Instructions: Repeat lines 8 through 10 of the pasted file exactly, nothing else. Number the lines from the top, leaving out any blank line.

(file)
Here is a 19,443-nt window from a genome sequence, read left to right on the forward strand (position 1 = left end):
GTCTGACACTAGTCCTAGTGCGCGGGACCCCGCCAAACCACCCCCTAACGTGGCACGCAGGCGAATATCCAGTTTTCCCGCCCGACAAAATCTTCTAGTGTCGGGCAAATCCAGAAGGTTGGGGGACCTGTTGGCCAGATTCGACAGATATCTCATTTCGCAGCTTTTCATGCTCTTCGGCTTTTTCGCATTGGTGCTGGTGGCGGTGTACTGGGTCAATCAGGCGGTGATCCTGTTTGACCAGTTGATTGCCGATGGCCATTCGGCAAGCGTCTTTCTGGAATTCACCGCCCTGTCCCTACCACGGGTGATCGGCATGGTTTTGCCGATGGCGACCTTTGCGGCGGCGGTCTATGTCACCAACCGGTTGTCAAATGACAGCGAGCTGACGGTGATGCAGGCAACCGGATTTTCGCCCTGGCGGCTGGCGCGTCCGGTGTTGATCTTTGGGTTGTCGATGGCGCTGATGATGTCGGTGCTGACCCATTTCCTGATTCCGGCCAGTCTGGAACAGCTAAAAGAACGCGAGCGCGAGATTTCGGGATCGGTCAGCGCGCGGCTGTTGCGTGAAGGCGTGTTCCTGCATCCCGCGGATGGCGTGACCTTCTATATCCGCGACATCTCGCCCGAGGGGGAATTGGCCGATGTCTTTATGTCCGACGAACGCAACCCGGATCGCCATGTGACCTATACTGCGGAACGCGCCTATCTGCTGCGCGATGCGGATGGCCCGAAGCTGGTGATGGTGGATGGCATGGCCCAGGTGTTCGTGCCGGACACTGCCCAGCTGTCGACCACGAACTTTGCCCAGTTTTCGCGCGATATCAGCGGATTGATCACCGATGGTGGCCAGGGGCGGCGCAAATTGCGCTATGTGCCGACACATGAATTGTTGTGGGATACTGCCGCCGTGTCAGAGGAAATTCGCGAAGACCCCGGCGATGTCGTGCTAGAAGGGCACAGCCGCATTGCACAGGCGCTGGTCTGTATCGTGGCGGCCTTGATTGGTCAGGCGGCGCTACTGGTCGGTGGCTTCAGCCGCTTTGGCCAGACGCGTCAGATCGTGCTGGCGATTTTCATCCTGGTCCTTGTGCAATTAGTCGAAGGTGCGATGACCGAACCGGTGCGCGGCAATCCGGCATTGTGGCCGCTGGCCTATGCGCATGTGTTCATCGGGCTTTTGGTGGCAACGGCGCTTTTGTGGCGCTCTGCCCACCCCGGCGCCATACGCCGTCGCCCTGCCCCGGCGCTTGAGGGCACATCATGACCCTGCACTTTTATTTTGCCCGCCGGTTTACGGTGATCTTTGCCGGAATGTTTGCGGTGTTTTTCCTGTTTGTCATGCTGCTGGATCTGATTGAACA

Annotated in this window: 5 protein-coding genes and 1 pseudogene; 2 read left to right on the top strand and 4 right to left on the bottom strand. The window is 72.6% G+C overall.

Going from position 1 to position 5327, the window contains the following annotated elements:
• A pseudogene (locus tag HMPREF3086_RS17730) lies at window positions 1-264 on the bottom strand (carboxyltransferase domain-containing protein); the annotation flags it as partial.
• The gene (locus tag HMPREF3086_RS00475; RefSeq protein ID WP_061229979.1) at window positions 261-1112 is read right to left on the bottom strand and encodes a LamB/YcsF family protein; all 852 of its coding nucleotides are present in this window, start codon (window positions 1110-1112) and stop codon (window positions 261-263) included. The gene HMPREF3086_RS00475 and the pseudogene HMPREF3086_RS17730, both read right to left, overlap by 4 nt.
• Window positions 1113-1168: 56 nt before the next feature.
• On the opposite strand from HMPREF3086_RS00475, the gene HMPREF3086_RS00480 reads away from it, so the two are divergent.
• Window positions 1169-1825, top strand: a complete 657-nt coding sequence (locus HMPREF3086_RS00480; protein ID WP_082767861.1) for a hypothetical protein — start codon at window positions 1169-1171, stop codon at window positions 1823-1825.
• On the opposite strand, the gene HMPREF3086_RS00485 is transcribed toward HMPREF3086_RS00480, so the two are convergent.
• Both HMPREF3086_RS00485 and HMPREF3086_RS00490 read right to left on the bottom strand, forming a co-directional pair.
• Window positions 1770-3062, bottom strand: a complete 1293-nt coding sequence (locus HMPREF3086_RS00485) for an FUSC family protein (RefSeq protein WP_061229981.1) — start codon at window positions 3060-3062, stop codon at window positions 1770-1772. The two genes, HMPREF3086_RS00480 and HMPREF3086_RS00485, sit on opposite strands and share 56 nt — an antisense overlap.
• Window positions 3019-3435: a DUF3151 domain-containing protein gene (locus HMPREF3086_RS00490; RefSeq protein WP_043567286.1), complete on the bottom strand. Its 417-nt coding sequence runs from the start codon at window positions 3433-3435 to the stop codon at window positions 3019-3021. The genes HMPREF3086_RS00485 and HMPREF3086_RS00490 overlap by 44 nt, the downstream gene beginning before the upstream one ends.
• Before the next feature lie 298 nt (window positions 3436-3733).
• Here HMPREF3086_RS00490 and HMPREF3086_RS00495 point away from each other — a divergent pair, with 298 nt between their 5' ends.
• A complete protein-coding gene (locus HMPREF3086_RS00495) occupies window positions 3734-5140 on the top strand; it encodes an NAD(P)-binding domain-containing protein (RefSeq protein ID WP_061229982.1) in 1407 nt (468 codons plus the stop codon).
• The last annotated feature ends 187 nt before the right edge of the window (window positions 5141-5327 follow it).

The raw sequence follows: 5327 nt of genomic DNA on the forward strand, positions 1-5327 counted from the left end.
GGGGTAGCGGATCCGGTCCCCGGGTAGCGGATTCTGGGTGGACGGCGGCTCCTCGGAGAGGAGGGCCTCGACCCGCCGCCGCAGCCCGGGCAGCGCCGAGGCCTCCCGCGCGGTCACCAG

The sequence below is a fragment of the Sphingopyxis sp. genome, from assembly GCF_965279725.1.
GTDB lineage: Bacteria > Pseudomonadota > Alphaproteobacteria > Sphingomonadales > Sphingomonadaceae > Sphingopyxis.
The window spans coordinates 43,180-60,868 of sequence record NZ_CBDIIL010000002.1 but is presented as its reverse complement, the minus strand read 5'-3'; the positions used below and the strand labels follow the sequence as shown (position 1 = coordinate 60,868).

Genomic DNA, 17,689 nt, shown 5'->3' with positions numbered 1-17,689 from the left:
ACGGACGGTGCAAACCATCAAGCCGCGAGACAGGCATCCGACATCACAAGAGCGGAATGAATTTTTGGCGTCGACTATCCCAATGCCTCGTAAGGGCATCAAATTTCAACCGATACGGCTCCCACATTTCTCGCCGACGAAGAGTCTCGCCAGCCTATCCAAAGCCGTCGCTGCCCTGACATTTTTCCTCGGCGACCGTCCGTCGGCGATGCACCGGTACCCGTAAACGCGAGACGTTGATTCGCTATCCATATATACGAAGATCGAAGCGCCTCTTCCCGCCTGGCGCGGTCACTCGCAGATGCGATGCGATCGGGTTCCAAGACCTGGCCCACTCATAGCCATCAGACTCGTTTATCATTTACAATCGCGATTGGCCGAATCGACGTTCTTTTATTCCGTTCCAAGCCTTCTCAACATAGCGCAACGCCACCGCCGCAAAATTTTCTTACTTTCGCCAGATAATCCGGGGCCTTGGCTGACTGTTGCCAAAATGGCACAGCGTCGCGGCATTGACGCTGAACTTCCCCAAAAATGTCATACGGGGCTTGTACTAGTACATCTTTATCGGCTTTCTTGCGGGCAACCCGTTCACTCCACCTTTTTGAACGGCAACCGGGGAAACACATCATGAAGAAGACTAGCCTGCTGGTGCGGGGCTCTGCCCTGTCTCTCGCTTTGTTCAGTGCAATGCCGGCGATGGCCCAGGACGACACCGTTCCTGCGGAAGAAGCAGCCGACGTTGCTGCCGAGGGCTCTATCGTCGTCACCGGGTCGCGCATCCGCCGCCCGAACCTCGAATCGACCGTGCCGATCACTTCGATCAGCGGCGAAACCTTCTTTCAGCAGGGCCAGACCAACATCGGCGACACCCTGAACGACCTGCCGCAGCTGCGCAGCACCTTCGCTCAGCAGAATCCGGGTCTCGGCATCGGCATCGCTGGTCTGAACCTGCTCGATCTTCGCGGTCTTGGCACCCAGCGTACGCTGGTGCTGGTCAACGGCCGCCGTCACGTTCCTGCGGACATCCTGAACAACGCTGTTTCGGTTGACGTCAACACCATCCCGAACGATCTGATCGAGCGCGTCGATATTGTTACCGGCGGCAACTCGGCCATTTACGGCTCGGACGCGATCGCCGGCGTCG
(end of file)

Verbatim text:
• On the opposite strand from HMPREF3086_RS00475, the gene HMPREF3086_RS00480 reads away from it, so the two are divergent.
• Window positions 1169-1825, top strand: a complete 657-nt coding sequence (locus HMPREF3086_RS00480; protein ID WP_082767861.1) for a hypothetical protein — start codon at window positions 1169-1171, stop codon at window positions 1823-1825.
• On the opposite strand, the gene HMPREF3086_RS00485 is transcribed toward HMPREF3086_RS00480, so the two are convergent.